Communication

Communication, Mindset

The Path from Furious to Curious

No wonder organizations are asking for my expertise on civil discourse. It’s getting tougher all the time, isn’t it, to explore differing perspectives on issues without sinking to negativity and name-calling. I’ve been developing ideas about that since my days as a talk show host, and I had a chance last week to share them with some savvy professional women. So, howd o we go from furious to curious?

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Communication, Mindset

Talking, Teasing, and Triumph

If I never came across the phrase “bullied over a childhood speech impediment” in another news story it would be a wonderful thing.
There it is, in the profiles of the Uvalde, Texas school shooter. The young man was a classic misfit who had, among his many other issues, “a stutter and a strong lisp.” Friends and family say the kids had always picked on him about the way he talked; it got so bad he didn’t want to go to school. They’re not excusing his murderous rampage, and I’m certainly not either. I am saying it’s a shame kids, and sometimes adults too, are so mean about speech difficulties. And it’s so sad when students don’t get help to deal with those difficulties.
As you might have guessed, I have a personal interest in this teasing about talking ...

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Business Communication, Communication, Speaking

How Big is Your Voice?

As important as our words are, our voices also send a message, quite apart from the language we use in any given situation. It’s worth considering what that message might be and whether it serves us well. The author of Presence: Bringing Your Boldest Self to Your Biggest Challenges says when we feel powerful our voices grow. “When we feel powerful,” Amy Cuddy explains, we initiate speech more often. “We speak more slowly and take more time. We don’t rush. We’re not afraid to pause. We feel entitled to the time we’re using.” Ahhh. That’s interesting, isn’t it?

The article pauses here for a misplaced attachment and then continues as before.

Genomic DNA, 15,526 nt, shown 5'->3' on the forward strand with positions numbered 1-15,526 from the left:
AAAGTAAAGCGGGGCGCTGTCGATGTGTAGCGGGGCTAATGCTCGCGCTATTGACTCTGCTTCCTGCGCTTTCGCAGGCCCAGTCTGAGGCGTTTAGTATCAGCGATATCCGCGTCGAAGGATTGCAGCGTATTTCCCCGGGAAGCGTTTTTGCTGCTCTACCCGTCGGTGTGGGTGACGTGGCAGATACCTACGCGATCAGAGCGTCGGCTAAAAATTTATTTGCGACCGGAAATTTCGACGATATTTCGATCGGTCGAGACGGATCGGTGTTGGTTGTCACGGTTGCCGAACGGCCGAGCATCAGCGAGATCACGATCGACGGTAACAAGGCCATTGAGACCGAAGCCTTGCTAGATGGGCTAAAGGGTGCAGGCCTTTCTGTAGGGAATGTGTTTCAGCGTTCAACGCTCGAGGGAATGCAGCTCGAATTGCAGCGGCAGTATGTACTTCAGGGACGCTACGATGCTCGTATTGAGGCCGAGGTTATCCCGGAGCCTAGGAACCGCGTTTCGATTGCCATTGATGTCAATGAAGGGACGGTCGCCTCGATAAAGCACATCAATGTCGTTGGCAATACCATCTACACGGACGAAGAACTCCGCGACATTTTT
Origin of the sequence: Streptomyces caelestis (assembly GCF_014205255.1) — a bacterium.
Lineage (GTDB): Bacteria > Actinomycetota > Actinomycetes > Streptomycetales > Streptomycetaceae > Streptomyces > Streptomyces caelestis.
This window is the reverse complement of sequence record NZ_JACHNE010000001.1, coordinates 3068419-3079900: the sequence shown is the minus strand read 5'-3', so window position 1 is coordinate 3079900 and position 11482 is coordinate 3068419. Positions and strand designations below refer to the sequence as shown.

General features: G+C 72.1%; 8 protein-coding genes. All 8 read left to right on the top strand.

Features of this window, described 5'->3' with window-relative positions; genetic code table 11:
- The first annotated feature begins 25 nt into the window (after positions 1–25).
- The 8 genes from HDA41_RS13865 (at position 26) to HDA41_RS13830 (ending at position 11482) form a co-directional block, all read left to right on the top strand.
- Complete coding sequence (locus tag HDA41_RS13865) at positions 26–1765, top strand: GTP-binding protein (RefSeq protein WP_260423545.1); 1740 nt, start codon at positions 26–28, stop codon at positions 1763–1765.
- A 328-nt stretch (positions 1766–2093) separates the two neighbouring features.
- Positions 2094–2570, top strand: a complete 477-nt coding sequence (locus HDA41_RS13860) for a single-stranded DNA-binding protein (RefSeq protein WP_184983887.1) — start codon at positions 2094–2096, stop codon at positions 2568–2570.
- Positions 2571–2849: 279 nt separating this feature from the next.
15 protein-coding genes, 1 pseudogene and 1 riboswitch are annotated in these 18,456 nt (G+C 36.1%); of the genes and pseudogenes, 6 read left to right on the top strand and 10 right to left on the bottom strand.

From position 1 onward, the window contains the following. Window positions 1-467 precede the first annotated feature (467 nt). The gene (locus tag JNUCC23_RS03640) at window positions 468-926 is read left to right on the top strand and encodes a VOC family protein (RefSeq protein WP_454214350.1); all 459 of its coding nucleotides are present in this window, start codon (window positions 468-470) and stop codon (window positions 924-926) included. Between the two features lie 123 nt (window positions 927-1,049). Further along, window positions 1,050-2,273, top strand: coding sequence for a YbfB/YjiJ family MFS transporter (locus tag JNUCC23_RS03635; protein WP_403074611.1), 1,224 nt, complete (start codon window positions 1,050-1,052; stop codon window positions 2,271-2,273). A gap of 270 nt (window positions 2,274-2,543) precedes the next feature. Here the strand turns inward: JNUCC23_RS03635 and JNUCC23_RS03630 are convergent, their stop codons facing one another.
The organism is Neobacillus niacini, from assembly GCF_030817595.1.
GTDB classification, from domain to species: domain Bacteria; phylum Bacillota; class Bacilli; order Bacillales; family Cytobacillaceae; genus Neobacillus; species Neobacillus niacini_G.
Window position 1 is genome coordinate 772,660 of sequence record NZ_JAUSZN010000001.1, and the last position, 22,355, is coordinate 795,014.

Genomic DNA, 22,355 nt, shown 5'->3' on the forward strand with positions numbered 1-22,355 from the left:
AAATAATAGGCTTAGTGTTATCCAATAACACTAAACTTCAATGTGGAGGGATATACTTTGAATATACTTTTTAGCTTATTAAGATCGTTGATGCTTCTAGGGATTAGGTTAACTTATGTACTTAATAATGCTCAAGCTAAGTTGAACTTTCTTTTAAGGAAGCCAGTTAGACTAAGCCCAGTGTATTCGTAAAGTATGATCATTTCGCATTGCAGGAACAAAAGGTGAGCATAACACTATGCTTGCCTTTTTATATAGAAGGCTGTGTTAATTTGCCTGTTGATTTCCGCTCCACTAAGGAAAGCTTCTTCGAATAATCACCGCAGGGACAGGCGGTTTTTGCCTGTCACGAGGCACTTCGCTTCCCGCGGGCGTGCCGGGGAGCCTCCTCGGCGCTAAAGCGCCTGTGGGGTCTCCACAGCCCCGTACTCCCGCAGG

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Communication, Women in Business

What Does Your Face Tell Us?

If we want to be excellent at our profession, whatever it is, we need feedback to help us get there. When it comes to speaking, the best public speakers always solicit feedback. That’s how they get to be the best; they’re always learning how to improve. And speakers aren’t alone in this, are they? Professionals in any area who move ahead are the ones who seek feedback on their work, and then act on the input they get from colleagues, coaches, and clients. On the flip side, there’s an art to offering feedback they can act on, that gives them something useful, that really supports their development.

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Communication, Women in Business

“Whipped?” Really?

If we want to be excellent at our profession, whatever it is, we need feedback to help us get there. When it comes to speaking, the best public speakers always solicit feedback. That’s how they get to be the best; they’re always learning how to improve. And speakers aren’t alone in this, are they? Professionals in any area who move ahead are the ones who seek feedback on their work, and then act on the input they get from colleagues, coaches, and clients. On the flip side, there’s an art to offering feedback they can act on, that gives them something useful, that really supports their development.

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photo of Donald Trump interview with Piers Morgan